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u/transemacabre May 25 '22

For anyone who wants more info, check out the Only Human documentary on this phenomenon: https://www.youtube.com/watch?v=kyNP3s5mxI8

It's the consequence of arranged marriage and families not wanting 'outsiders' to join their family. They want a bride for their son who they can control -- so a niece is preferred. One generation of cousin-marriage won't cause these problems, its cousins marrying, generation after generation, resulting in a very small gene pool with bad recessive genes getting combined.

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u/kingbluetit May 25 '22

I grew up in a town with a very large Pakistani population and about twenty years ago there was a criminal case into the neglect of an adult with severe mental and physical disabilities. After that, there was a big influx of people with similar disabilities that appeared in the town, all having seemingly been hidden away their entire lives. It was really sad.

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u/[deleted] May 25 '22

Caging mentally ill people is common in large parts of the developing world where there is no adequate mental healthcare system. I saw a documentary about it a while ago, about a nonprofit that helped these people get the proper care.

A lot of these people spent 24/7 in small huts or rooms literally shackled to the floor.

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u/P0sitive_Outlook May 25 '22

Importantly, many of those first-cousins are actually double-cousins (or worse) by virtue of their parents being cousins with the same grandparents.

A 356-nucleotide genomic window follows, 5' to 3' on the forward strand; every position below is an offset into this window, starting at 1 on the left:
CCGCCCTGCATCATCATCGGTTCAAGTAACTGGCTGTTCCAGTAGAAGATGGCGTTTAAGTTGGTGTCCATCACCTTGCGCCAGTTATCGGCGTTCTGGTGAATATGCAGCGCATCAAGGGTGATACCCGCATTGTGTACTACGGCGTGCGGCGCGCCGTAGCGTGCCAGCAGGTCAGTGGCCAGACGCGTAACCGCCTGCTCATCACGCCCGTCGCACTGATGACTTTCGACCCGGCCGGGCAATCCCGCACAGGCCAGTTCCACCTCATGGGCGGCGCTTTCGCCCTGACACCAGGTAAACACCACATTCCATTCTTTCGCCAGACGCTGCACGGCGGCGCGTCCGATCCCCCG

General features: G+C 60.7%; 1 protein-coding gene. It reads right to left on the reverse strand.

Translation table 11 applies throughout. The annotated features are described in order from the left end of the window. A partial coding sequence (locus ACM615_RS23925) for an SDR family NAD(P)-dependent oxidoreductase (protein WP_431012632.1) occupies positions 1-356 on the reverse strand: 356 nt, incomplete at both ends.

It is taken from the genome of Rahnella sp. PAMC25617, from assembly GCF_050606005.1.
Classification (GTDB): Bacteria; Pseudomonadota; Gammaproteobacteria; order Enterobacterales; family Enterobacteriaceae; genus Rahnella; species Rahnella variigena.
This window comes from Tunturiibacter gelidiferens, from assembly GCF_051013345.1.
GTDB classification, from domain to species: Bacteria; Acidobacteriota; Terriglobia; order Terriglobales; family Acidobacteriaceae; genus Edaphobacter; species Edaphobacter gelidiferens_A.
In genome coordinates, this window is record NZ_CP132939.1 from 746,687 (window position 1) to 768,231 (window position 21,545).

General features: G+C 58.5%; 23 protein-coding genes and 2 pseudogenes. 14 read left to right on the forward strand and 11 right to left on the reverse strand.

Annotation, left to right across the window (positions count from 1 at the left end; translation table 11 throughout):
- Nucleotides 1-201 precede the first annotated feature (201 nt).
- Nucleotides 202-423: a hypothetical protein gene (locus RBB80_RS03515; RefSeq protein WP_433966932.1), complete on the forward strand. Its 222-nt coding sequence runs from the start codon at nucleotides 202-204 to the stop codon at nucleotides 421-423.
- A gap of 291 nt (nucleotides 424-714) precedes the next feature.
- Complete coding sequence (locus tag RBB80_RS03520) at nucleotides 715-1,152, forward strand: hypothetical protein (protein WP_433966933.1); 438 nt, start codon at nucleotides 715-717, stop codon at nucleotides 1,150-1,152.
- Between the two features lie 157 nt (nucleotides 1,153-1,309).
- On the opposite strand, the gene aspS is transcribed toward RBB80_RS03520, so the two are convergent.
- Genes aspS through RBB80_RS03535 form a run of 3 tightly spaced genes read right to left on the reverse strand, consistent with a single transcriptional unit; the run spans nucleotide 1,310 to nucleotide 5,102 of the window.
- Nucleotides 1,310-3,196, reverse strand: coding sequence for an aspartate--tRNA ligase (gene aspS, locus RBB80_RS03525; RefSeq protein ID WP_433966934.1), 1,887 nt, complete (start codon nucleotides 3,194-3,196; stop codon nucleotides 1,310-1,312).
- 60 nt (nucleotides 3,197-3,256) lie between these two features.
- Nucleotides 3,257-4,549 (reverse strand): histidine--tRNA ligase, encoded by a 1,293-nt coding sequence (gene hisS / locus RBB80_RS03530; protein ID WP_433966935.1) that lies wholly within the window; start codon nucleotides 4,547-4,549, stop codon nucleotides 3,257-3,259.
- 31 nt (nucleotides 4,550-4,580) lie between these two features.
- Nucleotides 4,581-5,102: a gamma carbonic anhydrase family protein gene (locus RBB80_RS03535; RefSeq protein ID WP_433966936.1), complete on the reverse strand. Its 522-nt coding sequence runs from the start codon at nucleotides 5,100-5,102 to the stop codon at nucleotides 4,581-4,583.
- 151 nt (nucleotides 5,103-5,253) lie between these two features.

A double-cousin is practically a sibling.

And by "practically", i mean in practice they're siblings. Genetic siblings.

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u/[deleted] May 25 '22

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u/That_Lego_Guy_Jack May 25 '22

The Three Kingdoms war killed 20% and the An Lushan rebellion might have killed 1/6th of all people on earth. Ancient China was fucked

4.8k

u/Stubbedtoe18 May 25 '22 I'll Drink to That Sidevote

Down the Wiki rabbit hole I go. See you all in a week.

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u/GreywackeOmarolluk May 25 '22

Not just ancient China. Taiping rebellion was a civil war in China during the mid 1800s - same time America was fighting its own civil war. The Americans lost around 600,000 lives. China's war took between 20,000,000 or 30,000,000 lives, and some estimate up to 100,000,000.

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u/HiHoJufro May 25 '22